Looking to buy a 7/8th size violin

March 10, 2008 at 04:28 AM · I've checked the older discussions on the topic of 7/8th size violins and thought I might try to get more updated information. I'm looking to buy a 7/8th size violin - mostly to have a spare instrument. (I currently play on an old German 7/8th which I'm very happy with.) Does anyone have any suggestions/recommendations on makers or reliable shops for this size instrument? My price range is around $1,000.

Thanks to all for any help you can give.

Replies (21)

March 10, 2008 at 04:32 AM · you may want to check out Gliga USA in Pasadena, their online store has a full refund policy

March 10, 2008 at 01:44 PM · I suspect most shops have 7/8ths, or full-size but extra-light or narrow, pass through from time to time, but have not heard of anyone keeping them as a regular item. Maybe sending e-mails to shops who list here and in the string publications, saying what you would like to purchase, and asking to be informed?? You may have a tough time at the price you are hoping to spend, unfortunately. Sue

March 10, 2008 at 01:58 PM · Anton Krutz of KC Strings makes wonderful 7/8 size violins.

One of my students just played a concerto with orchestra using one and the sound projected quite well over the orchestra.


Good luck!

March 12, 2008 at 10:41 AM · > You may have a tough time at the price you are hoping to spend, unfortunately.

Not necessarily. Cut out the middlemen and you can buy a 4000 or 5000 USD instrument for about 1000-1200 USD. It is no secret that the violin business is dominated by out of control price fixing, endemic bribing and outrageous markups.

This is one reason why I suggested Gliga earlier in this thread. They make their instruments in Romania, a country with low wages which reduces their production cost. Then, those instruments which they sell under their own brand name they sell directly to end customers through Gliga USA's online shop without any middlemen in between.

This results in affordable instruments which are qualitatively comparable to others which sell at 2, 3 or 4 times the price. For example the Maestro series violins start around 1000 USD and if you ask anyone who didn't know about them before, they will tell you that they had assumed you paid several times the price you actually paid.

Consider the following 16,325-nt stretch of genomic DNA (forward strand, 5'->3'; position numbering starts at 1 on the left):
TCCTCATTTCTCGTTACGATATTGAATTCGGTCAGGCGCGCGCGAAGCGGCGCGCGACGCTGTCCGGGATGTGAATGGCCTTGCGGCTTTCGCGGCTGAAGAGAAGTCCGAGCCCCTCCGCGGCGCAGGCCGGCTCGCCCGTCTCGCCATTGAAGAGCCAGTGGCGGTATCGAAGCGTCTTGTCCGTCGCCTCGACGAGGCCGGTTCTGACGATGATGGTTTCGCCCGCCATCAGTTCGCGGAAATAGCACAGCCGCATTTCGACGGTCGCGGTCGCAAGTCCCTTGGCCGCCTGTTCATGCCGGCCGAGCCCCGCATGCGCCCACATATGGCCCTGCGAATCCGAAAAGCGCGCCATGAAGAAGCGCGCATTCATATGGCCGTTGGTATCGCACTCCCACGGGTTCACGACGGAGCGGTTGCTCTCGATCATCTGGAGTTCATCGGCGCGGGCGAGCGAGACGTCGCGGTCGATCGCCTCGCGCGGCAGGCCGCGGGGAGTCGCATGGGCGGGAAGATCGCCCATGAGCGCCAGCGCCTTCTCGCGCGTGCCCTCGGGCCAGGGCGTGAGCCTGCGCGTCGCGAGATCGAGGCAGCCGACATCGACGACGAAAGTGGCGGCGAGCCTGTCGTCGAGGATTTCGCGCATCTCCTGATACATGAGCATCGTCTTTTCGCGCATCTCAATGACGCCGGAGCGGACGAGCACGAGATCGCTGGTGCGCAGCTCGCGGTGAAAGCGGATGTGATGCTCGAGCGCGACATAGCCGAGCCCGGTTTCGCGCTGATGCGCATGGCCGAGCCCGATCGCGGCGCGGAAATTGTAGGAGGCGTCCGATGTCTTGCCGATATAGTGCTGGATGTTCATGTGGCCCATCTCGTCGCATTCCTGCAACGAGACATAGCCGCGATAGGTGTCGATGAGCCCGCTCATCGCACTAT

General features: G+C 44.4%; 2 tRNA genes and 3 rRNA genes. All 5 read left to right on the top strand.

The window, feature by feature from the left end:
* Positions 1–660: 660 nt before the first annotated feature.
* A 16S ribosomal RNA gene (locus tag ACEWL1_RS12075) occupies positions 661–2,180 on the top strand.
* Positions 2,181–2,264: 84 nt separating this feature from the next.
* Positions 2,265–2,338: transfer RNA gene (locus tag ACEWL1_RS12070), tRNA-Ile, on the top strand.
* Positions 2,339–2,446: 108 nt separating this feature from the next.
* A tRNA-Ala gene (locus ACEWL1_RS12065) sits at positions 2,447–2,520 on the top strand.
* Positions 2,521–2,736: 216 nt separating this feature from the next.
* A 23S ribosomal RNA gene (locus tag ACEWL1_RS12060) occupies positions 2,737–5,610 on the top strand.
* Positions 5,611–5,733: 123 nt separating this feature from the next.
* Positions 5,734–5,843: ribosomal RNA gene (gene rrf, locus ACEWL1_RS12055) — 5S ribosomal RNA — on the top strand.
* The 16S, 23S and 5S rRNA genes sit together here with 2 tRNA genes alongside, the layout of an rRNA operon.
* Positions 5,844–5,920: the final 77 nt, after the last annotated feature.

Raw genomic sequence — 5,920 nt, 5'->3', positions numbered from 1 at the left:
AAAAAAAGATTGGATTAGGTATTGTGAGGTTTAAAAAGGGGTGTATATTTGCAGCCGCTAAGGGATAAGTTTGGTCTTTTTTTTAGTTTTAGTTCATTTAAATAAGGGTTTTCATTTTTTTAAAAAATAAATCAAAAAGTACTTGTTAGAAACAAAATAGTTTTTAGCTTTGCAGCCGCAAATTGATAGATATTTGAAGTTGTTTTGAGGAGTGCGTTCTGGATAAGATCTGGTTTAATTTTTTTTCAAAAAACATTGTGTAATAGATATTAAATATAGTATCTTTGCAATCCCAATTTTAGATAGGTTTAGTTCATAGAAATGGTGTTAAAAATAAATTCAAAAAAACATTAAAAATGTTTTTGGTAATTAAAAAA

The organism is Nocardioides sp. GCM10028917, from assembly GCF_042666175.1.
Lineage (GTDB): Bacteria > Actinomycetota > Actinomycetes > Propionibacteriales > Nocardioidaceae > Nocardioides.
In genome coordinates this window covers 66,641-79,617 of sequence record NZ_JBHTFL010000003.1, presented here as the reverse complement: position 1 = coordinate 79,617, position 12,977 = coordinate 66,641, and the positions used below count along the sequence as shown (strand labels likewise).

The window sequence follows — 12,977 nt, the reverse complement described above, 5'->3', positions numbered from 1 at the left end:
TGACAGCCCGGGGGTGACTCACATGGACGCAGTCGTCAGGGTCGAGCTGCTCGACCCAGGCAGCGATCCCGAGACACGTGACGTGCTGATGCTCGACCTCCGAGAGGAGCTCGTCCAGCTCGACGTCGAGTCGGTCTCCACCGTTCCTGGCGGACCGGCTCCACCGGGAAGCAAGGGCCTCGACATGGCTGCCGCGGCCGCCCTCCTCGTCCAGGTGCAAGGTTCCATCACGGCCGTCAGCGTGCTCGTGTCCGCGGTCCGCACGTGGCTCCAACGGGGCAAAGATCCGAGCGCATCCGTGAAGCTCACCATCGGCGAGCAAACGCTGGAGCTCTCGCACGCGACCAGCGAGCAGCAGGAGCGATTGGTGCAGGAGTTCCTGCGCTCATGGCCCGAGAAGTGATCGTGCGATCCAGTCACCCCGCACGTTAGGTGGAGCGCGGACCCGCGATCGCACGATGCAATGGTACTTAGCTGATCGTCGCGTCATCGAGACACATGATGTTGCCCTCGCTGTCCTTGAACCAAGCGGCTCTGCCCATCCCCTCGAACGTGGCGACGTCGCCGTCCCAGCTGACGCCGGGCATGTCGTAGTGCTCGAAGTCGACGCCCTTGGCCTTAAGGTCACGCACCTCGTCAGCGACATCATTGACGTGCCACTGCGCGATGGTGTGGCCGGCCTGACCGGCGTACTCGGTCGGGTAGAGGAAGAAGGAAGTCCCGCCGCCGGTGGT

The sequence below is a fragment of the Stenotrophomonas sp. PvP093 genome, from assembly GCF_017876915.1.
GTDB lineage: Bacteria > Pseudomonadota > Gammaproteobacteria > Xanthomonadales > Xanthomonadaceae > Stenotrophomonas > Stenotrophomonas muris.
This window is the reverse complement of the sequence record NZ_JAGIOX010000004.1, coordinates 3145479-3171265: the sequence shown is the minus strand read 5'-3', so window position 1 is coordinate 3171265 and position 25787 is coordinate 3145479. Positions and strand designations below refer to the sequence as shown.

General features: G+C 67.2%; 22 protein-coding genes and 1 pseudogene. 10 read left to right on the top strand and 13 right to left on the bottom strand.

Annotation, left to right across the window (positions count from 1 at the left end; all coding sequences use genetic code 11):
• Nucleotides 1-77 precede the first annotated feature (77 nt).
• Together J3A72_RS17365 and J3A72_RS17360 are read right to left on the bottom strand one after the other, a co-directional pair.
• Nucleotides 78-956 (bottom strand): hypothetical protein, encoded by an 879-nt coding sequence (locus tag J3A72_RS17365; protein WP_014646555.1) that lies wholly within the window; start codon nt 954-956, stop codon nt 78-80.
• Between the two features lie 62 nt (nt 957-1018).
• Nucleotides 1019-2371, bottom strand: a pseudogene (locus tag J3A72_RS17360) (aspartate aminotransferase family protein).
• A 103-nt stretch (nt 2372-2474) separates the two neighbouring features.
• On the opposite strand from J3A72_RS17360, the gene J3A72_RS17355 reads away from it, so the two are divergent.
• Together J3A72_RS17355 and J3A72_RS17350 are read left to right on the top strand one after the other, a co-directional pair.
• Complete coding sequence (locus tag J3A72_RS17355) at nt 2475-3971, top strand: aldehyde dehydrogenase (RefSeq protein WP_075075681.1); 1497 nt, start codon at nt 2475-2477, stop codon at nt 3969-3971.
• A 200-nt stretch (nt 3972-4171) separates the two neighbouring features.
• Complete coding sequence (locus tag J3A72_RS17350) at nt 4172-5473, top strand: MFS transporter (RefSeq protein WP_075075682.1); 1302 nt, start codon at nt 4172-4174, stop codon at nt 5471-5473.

There are other such workshops in lower cost countries which operate in a similar fashion and offer very affordable instruments of decent quality. If you do your research diligently you should be able to find a very decent instrument within a 1000 USD budget.

One note of caution though in respect of bows. If you don't already have a decent bow, don't expect to get a similar value-for-money deal on the bows that are often sold alongside those instruments. These bows are just cheap throw-in items. Buy your bow separately from a different source.

March 12, 2008 at 05:37 PM · Hi Rae-Ann,

The Eastman 305 comes in 7/8 which would be right in your price range. For a little more you could consider Doetsch at $1,770 or Jay Haide at $2,400.

Clayton March


March 12, 2008 at 11:15 PM · I recently purchased a 7/8th size for only $795 as an experiment. Now I have fallen in love with the size and feel of this instrument. I don't think this particular instrument is of sufficient quality to work for me in the long run. My full size is an Ernst Heinrick Roth valued at about $4,500 to $6,500, which I have played for 40 years.

My plan at this point is to find a nicer instrument, of the 7/8th size, and hope for a price in the $3,500 to $5,000 range.

I understand Scott Cao sells 7/8ths violins for about $700. That might be a good starting point for someone.

March 16, 2008 at 09:24 PM · Sincere thanks for all the suggestions. I did email several violin shops and, surprisingly (or not) they don't have 7/8ths. However, there are a few in Manhattan and I'm going to try to get there tomorrow to try 3 out. Does anyone have any experience with Snow instruments? I will post again after I've tried these instruments, just for completion sake on this thread. Thanks again.

March 16, 2008 at 10:58 PM · Keep me posted on your quest. I'm on the west coast and remain very interested in that size.

March 17, 2008 at 03:41 AM · No 7/8s available? I just counted five 7/8s at http://www.violinslover.com/gligaviolins7_8.php

March 17, 2008 at 04:43 AM · The Snow Violin appears to have good reputations. Searching this site using "snow violin" as key words yields some information. I purchased a 7/8 Snow violin (SV400) last year and was very satisfied by its tonal quality.